Dublin - Where Nature Meets the City
You don’t have to walk far from The Croke Park to be reminded that Dublin is close to great natural beauty. From one of the city’s many vantage points you can gaze across the glittering expanse of Dublin Bay to the mountains in the south, stretching into County Wicklow, back to the coastal suburbs and towns that flank the city on its north and south perimeters. In these places, and a short ride from the city centre, you’ll find clean beaches backed by dunes, seals and even the odd pod of dolphins, wild and windy walks – and of course, the usual hospitable roster of cafes, pubs and restaurants in which to tarry and take stock.
A favourite journey is the coastal trail from Dublin down to the Wicklow Mountains National Park just over 20 miles away. Along this fabled route you’ll pass by handsome Dun Laoghaire, a seaside town with marina and harbour. In nearby Sandycove, each year, you’ll find an extraordinary Christmas Day swim at the Forty Foot sea swimming hole, mentioned by James Joyce in Ulysses and a magnet for the brave (or foolhardy). Pass then through the prosperous suburbs of Dalkey and Killiney and soon enough, you will reach the renowned early-medieval monastic ruins at Glendalough in County Wicklow. Set to the backdrop of a breathtaking glacial valley, with lush forests and clear lakes, this national heritage site is home to St Kevin’s monastic settlement, world-famous for its round tower and serving as a sanctuary during Viking raids - and as the backdrop for scenes in the films Excalibur and Braveheart. Hiking and rock-climbing are popular pursuits here. Also recommended is a stop in pretty Avoca: another screen star, this time as the location for TV series Ballykissangel.
Glendalough set to the backdrop of a breathtaking glacial valley, world-famous for its round tower and serving as a sanctuary during Viking raids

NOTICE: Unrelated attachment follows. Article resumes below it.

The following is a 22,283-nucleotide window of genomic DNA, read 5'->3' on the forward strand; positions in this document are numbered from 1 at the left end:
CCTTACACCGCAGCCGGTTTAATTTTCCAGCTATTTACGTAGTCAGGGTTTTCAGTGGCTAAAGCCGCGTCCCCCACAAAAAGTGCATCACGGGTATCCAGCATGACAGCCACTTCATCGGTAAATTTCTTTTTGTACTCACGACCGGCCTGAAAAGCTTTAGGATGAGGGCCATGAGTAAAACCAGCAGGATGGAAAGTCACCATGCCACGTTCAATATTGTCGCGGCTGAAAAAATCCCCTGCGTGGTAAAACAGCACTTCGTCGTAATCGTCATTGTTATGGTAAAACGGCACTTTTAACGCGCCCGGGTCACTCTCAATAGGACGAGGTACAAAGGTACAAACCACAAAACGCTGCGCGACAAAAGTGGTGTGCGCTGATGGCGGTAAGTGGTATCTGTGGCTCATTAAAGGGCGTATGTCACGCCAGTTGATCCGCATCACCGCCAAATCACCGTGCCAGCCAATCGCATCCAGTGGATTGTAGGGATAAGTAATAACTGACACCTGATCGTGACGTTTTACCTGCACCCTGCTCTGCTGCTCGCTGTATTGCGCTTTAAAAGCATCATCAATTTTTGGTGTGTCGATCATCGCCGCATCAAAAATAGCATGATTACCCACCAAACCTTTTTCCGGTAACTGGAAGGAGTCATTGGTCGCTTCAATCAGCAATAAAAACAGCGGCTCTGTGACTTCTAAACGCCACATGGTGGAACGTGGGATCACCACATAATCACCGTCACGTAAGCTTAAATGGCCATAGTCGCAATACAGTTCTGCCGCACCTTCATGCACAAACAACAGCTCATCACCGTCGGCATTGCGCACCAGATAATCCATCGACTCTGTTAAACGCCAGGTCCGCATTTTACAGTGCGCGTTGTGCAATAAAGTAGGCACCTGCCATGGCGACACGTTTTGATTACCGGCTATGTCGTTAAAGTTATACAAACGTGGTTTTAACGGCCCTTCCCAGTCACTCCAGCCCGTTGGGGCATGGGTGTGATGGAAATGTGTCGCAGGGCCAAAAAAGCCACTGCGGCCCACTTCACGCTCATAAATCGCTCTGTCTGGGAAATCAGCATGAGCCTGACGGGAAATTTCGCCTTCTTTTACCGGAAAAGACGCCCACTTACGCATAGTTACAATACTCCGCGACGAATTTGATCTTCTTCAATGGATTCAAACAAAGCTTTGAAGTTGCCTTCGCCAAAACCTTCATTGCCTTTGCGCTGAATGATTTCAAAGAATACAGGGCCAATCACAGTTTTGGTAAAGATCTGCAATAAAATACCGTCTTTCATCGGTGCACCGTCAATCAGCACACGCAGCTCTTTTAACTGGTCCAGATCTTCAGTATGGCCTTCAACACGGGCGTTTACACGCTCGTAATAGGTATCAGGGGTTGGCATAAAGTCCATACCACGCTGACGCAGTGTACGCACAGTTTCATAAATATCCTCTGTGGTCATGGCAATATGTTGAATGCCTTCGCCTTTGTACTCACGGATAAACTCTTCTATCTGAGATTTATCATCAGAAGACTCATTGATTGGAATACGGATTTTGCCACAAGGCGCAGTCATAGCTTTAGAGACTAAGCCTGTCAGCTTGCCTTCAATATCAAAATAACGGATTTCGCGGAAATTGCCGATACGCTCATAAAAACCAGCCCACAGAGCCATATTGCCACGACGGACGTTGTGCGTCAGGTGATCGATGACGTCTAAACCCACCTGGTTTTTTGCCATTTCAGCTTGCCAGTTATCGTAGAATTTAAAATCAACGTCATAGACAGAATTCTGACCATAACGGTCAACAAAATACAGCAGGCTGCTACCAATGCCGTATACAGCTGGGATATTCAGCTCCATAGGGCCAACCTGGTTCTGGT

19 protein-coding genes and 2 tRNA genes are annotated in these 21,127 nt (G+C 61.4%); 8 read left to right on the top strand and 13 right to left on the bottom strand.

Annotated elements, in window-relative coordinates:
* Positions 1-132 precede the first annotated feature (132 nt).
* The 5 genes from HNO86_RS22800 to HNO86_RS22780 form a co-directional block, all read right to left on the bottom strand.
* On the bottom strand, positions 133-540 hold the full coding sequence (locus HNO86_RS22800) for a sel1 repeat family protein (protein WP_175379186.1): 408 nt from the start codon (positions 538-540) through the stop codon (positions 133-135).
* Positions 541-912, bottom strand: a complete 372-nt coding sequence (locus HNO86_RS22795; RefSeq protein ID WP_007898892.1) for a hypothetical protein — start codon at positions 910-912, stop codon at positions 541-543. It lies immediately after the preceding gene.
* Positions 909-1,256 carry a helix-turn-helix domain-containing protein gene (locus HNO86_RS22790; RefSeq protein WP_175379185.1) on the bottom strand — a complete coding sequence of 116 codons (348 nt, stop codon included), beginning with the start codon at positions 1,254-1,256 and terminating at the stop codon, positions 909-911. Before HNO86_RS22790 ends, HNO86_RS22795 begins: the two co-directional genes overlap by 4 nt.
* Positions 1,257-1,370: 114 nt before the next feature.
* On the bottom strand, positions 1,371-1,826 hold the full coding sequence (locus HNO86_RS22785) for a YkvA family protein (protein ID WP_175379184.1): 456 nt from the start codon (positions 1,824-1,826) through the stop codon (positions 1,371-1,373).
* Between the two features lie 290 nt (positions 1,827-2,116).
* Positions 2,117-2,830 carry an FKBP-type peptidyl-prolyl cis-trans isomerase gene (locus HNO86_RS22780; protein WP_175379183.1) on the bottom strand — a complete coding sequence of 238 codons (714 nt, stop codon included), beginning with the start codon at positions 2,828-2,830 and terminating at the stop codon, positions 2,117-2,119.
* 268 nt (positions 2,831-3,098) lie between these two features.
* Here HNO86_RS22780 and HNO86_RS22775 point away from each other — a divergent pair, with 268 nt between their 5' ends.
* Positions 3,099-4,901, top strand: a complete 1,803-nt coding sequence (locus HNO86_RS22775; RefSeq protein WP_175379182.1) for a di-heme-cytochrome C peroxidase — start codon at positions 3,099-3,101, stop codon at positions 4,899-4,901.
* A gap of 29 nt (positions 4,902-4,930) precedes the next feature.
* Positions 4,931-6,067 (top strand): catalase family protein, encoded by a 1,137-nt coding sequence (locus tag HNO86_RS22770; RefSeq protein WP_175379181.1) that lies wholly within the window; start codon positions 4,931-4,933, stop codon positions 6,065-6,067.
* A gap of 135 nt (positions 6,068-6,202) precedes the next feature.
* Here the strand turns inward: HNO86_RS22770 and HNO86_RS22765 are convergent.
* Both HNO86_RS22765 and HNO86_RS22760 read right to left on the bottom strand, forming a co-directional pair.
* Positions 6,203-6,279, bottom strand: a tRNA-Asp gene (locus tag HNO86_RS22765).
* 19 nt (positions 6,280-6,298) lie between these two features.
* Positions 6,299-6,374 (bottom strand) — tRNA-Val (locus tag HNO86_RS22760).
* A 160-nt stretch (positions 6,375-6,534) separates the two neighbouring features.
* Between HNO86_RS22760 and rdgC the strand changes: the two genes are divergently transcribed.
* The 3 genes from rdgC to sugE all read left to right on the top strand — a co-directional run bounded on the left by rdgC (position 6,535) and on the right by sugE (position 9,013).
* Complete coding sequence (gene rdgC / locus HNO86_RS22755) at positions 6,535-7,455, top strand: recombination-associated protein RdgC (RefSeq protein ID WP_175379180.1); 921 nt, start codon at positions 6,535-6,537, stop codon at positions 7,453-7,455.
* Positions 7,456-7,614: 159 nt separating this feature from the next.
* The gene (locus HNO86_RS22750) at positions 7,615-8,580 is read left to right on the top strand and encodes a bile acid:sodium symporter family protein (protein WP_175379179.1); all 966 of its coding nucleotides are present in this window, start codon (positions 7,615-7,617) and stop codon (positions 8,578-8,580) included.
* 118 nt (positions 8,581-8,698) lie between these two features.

To the north of Dublin there are also some fantastic walking options. Go to the village of Howth, fortify with a hot drink, then set off on the Howth Coastal Path where on a good day you can look north and see County Down’s Mountains of Mourne (which as any aficionado of Irish song will tell you "sweep down to the sea"). To the south you’ll see panoramas of Dublin. Look out to sea, and looming up in the waves is the enigmatic island known as Ireland’s Eye, bereft of people but host to flocks of screeching seabirds. Howth Pier is a great place to stop for lunch or supper, hosting an increasingly famous stretch of seafood shops and restaurants, after which you can walk along the quayside and feed the all-too attentive seals.
There’s a host of specialist sporting experiences to try in Dublin, from GAA to kayaking, golf, swimming, horse-riding to stand-up paddle boarding - even rafting on the River Liffey. Wakedock is Ireland’s only cable wakeboard park located in the Grand Canal Dock, an expanse of water close to the centre of the city. Day sailing is on offer in Dublin Bay. Hikes are all around. And if you still have not got an idea of the extraordinary topography of Dublin, then walk the 1km out to the Poolbeg Lighthouse as the sun is setting – a great view of the city and a wonderful way to end an active day.
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